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Mills, CathyHoeber, Larena
Figure skaters and their families: Tensions and reflections
North American Society for the Sociology of Sport
Conference presentation delivered at the North American Society for the Sociology of Sport (NASSS), Tampa, Florida, 2016.
The presentation examined the complexity of figure skaters’ familial relationships both at home and at the skating rink. Narrative inquiry gave us insight into athletes’ family-related stories increasing our understanding of their subjective and complex worlds (Smith, 2010). We explored seven former figure skaters’ reflections at both personal and social levels (sociality), over time (temporality), and as their participation in high performance sport changed (place; Connelly & Clandinin, 2000). While participants spoke extensively of parental support, they also often spoke of strained/distant relationships with fathers and siblings as well as guilt associated with their participation in the sport (e.g. taking mom away from the family / not achieving potential). While limited time at home sometimes contributed to strained relationships with their family at home, it often resulted in the creation of a ‘skating family’ or a ‘second family’. However, strong relationships with coaches and friends at the skating rink, built on common goals and passion, shifted in negative ways for some athletes when they retired from the sport or went through coaching changes. Participants highlighted tensions surrounding both families as they moved throughout training and retirement.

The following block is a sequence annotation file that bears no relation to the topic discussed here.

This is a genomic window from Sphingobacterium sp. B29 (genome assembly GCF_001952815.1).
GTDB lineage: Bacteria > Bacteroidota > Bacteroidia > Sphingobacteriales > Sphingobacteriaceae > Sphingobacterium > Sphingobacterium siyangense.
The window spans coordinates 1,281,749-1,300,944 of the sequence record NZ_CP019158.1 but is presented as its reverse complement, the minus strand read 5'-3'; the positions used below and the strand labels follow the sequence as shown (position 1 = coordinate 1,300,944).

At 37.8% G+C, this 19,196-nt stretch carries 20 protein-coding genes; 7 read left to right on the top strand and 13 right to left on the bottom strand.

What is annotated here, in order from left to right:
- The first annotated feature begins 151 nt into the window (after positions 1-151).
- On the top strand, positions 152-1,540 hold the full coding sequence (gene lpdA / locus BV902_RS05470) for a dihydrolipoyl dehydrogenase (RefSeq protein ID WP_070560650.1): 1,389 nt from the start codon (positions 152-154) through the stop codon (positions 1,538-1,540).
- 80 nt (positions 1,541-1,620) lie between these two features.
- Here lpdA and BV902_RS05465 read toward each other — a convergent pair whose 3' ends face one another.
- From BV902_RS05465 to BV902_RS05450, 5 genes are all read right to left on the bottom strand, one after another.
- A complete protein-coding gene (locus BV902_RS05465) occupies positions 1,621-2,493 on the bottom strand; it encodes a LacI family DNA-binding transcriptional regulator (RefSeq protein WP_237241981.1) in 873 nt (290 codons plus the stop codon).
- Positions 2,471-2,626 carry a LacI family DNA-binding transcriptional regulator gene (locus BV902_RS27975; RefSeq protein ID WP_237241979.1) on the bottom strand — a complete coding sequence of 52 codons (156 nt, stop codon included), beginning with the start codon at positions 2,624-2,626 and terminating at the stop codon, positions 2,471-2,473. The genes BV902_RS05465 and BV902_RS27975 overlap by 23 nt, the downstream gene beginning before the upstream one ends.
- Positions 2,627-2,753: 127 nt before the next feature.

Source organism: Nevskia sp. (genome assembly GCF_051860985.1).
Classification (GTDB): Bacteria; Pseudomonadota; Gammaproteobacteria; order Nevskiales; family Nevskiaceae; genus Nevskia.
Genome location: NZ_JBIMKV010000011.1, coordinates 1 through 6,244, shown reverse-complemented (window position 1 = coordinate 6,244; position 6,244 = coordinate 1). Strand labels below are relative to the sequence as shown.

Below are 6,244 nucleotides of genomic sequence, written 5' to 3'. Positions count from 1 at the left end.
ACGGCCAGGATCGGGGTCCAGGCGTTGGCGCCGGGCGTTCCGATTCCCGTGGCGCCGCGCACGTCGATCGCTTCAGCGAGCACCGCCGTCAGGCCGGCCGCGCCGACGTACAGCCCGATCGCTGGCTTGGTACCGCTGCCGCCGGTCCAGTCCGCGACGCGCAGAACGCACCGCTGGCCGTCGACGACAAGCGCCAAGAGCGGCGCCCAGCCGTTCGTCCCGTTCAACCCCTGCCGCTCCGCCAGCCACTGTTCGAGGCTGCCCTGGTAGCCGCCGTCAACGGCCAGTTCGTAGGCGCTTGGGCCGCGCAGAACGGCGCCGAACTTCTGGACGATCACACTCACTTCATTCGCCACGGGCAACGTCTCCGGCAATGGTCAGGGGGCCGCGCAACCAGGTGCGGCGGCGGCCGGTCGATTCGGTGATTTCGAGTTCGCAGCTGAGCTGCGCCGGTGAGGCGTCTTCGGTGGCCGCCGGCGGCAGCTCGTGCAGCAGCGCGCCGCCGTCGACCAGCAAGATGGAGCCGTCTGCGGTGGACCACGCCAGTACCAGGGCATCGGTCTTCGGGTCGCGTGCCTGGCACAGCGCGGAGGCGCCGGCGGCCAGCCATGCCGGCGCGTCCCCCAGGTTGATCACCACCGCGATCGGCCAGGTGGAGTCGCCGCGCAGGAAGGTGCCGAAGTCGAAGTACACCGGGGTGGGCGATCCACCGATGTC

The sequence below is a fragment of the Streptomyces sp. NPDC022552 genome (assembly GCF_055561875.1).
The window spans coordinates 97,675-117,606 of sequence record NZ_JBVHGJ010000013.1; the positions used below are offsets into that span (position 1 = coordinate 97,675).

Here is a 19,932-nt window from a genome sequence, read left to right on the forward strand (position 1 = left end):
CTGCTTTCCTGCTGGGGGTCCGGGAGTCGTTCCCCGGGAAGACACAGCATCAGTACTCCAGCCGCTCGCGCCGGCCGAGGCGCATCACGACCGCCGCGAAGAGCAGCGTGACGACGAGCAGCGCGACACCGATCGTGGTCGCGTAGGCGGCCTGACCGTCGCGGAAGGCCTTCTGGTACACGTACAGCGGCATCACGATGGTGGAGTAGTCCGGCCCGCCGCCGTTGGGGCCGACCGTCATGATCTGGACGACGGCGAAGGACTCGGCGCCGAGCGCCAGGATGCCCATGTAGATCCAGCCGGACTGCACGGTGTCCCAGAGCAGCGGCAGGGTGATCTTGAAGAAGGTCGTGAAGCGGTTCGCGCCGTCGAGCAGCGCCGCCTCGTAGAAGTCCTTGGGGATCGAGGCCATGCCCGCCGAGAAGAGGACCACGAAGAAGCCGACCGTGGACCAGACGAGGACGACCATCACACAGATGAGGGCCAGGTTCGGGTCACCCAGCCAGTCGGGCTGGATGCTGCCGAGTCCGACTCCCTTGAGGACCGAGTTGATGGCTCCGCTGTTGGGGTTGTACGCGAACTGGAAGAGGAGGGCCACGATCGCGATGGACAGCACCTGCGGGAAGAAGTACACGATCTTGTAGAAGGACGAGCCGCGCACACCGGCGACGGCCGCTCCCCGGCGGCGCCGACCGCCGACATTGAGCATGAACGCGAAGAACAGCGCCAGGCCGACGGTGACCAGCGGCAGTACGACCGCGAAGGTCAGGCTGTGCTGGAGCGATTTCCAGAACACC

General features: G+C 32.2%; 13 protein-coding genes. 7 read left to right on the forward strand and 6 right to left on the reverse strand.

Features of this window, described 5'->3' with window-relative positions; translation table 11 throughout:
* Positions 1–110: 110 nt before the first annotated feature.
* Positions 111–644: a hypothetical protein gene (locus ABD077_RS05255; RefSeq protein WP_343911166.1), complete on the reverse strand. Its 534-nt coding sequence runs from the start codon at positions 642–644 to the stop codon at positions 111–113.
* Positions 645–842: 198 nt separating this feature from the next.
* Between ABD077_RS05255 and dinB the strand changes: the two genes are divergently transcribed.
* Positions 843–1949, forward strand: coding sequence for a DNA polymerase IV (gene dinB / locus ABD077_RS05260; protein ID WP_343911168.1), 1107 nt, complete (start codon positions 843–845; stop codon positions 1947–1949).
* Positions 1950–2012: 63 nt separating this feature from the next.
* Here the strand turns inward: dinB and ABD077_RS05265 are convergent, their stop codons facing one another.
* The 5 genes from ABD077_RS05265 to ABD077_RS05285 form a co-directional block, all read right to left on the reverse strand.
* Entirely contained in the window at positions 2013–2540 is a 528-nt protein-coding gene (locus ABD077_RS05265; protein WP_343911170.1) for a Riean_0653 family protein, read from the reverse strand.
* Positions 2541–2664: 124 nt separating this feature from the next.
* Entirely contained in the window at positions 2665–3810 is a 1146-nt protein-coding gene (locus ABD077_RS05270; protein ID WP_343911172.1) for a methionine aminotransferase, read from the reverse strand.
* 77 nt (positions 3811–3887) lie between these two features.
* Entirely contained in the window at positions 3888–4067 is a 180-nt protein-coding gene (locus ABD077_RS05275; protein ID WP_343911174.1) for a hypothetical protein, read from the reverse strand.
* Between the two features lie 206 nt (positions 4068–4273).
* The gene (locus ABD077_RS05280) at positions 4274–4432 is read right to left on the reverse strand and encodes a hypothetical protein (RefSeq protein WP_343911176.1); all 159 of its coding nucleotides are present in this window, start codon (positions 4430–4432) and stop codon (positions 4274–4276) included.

Family relationsFigure skatersFigure skatingAthletes--Family relationshipsSkaters--Family
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